INDIA: Parts maker on Europe acquisition trail
Indian auto parts maker Minda Industries hopes to buy a European firm in the quarter to June 2007 and merge unlisted group arms as it looks to gain technology and scale, a top official was reported to have said on Tuesday.
The automotive switch maker plans to buy either a switch maker or alternate fuel conversion kit maker for EUR50-60m euros ($US64.63m) and the target firm could add as much to annual revenue, managing director Nirmal Minda told Reuters.
"We have identified companies and are in advanced stages of negotiaions," he told the news agency. "We need the technology and the market. Acquisition is the best option."
Reuters said Minda Industries has so far expanded capacity for growth and taken the joint venture (JV) route for technology. It has a JV with Italy's FIAMM for automotive horns and batteries. It also made alternate fuel conversion kits with USbased Impco Technologies till the American firm pulled out as part of its global strategy.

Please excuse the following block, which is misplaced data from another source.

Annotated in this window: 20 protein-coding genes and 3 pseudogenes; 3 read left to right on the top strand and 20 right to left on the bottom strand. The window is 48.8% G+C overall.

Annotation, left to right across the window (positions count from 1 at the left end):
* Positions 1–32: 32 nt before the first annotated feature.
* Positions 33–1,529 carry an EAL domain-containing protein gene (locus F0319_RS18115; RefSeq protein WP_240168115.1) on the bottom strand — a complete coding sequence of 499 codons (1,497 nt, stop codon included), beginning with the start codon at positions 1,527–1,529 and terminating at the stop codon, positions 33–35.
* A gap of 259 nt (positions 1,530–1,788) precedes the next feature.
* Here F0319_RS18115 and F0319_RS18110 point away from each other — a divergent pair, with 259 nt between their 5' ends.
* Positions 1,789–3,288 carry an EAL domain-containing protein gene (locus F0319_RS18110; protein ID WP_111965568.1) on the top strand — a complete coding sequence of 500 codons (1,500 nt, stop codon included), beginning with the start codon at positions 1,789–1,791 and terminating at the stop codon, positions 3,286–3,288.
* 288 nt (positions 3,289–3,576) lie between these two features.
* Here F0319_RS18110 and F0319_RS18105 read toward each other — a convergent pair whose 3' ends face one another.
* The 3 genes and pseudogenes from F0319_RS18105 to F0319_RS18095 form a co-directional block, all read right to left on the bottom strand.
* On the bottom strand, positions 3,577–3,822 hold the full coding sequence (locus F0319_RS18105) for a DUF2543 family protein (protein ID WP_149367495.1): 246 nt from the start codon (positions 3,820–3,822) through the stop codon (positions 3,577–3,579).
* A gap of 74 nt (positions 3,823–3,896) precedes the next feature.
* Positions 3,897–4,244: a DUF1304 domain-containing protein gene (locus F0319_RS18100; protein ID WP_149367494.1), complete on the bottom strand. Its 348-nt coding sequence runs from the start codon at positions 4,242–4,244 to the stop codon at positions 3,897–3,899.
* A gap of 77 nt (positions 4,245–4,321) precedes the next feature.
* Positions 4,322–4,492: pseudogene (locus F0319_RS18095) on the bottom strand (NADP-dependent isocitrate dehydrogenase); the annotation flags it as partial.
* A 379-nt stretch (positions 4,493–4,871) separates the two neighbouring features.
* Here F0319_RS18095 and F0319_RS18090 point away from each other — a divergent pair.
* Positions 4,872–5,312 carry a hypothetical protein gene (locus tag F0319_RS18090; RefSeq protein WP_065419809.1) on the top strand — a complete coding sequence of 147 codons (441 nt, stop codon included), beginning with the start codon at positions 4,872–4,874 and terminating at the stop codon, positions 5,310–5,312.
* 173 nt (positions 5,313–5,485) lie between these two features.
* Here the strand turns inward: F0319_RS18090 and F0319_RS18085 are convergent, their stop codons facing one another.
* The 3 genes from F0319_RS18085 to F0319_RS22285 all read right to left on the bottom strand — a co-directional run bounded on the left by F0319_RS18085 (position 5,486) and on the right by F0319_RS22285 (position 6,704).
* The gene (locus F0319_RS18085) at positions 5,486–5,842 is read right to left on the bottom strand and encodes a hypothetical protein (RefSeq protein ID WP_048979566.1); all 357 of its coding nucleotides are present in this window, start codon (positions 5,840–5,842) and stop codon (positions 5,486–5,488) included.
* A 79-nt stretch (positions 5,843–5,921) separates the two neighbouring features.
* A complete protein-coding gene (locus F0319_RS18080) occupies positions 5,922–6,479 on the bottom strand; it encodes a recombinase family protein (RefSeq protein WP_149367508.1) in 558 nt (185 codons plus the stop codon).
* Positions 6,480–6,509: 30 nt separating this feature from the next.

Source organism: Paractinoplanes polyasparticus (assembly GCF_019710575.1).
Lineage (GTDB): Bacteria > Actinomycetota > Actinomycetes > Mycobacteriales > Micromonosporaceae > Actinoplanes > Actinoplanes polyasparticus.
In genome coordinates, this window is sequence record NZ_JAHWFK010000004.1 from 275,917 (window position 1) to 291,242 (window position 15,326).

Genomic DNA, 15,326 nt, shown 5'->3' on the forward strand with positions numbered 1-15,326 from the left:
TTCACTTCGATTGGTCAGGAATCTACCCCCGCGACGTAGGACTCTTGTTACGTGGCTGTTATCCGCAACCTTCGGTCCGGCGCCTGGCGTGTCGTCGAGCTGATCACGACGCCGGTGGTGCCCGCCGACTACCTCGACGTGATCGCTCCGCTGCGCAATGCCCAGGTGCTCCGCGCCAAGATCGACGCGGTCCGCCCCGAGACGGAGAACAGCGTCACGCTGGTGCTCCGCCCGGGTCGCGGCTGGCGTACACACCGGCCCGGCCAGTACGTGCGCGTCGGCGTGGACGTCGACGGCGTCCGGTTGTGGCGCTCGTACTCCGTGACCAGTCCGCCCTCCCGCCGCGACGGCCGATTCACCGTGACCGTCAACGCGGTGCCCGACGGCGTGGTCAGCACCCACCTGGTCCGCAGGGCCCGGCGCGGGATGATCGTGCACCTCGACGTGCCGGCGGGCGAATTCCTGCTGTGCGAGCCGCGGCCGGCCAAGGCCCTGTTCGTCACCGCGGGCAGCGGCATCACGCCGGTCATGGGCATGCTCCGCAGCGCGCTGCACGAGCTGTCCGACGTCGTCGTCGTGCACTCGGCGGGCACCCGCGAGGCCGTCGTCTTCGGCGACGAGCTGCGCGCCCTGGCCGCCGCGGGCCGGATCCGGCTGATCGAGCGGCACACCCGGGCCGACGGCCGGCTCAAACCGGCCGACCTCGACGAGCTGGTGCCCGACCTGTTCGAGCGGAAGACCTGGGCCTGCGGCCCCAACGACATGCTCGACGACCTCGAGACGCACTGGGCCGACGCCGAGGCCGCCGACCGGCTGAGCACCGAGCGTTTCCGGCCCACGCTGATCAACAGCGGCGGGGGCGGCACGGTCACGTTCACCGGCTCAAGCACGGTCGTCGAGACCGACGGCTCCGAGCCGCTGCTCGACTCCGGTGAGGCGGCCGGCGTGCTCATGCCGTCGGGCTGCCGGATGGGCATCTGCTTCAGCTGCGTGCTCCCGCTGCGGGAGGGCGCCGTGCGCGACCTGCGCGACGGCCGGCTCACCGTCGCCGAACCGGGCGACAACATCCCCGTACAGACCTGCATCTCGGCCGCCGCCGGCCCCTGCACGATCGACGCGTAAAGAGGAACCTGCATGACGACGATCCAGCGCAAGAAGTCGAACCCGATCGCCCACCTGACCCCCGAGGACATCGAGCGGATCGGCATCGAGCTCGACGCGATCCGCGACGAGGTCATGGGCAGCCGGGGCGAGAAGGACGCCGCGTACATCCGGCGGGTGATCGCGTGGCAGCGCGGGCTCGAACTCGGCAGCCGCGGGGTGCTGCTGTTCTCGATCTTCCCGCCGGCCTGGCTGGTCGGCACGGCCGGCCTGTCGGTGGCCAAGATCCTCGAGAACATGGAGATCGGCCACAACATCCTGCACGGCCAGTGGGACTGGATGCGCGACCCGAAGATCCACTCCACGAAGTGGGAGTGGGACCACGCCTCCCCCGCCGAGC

In October Minda had agreed with French car parts maker Valeo to form a JV to make lamps and starter motors, Reuters said, adding that the JV was likely to be firmed up by March.
Consulting firm McKinsey & Co. has forecast India's auto parts exports to hit $US20-25bn by 2015 as global auto makers increasingly source components from low-cost centres, Reuters noted.
Minda reportedly said a proposal to merge group firms was likely to be placed before the board in April, as the company looks to accelerate growth and volumes.
"We are looking at firms to be merged with Minda Industries," he told Reuters. "The merger would happen in phases."
The report said the group has seven unlisted firms making horns, lamps, batteries and alternate fuel conversion kits.
Minda Industries, the only listed arm, accounted for more than half the group revenue of INR5.45bn in 2005/06. The company, which reported sales of 2.68bn rupees in 2005/06 was likely to end the year to March 2007 at about 4bn rupees, Minda told Reuters, adding: "A merger could double annual revenue growth to 70%."